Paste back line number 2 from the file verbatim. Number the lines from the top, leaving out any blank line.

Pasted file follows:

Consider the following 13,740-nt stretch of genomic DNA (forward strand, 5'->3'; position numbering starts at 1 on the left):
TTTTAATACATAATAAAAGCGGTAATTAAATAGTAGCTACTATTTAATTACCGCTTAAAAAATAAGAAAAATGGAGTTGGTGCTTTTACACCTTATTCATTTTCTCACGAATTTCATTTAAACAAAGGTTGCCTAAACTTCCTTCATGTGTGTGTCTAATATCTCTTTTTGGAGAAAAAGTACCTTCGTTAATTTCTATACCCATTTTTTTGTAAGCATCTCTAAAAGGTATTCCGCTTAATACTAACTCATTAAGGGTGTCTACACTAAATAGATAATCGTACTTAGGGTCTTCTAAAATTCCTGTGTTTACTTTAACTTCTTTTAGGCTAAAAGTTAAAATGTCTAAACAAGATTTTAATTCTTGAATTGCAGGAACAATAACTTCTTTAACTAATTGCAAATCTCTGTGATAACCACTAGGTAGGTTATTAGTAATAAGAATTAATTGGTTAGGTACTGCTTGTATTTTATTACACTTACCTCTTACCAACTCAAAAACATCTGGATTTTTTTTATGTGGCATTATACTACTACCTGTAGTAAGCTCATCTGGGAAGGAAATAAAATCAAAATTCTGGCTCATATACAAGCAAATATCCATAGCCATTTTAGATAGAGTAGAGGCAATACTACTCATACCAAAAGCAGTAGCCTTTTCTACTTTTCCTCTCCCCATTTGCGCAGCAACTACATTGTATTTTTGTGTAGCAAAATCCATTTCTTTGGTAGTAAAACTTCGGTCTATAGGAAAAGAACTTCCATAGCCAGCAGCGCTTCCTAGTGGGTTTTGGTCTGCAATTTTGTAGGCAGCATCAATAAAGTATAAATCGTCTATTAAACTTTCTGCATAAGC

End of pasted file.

TTTTAATACATAATAAAAGCGGTAATTAAATAGTAGCTACTATTTAATTACCGCTTAAAAAATAAGAAAAATGGAGTTGGTGCTTTTACACCTTATTCATTTTCTCACGAATTTCATTTAAACAAAGGTTGCCTAAACTTCCTTCATGTGTGTGTCTAATATCTCTTTTTGGAGAAAAAGTACCTTCGTTAATTTCTATACCCATTTTTTTGTAAGCATCTCTAAAAGGTATTCCGCTTAATACTAACTCATTAAGGGTGTCTACACTAAATAGATAATCGTACTTAGGGTCTTCTAAAATTCCTGTGTTTACTTTAACTTCTTTTAGGCTAAAAGTTAAAATGTCTAAACAAGATTTTAATTCTTGAATTGCAGGAACAATAACTTCTTTAACTAATTGCAAATCTCTGTGATAACCACTAGGTAGGTTATTAGTAATAAGAATTAATTGGTTAGGTACTGCTTGTATTTTATTACACTTACCTCTTACCAACTCAAAAACATCTGGATTTTTTTTATGTGGCATTATACTACTACCTGTAGTAAGCTCATCTGGGAAGGAAATAAAATCAAAATTCTGGCTCATATACAAGCAAATATCCATAGCCATTTTAGATAGAGTAGAGGCAATACTACTCATACCAAAAGCAGTAGCCTTTTCTACTTTTCCTCTCCCCATTTGCGCAGCAACTACATTGTATTTTTGTGTAGCAAAATCCATTTCTTTGGTAGTAAAACTTCGGTCTATAGGAAAAGAACTTCCATAGCCAGCAGCGCTTCCTAGTGGGTTTTGGTCTGCAATTTTGTAGGCAGCATCAATAAAGTATAAATCGTCTATTAAACTTTCTGCATAAGC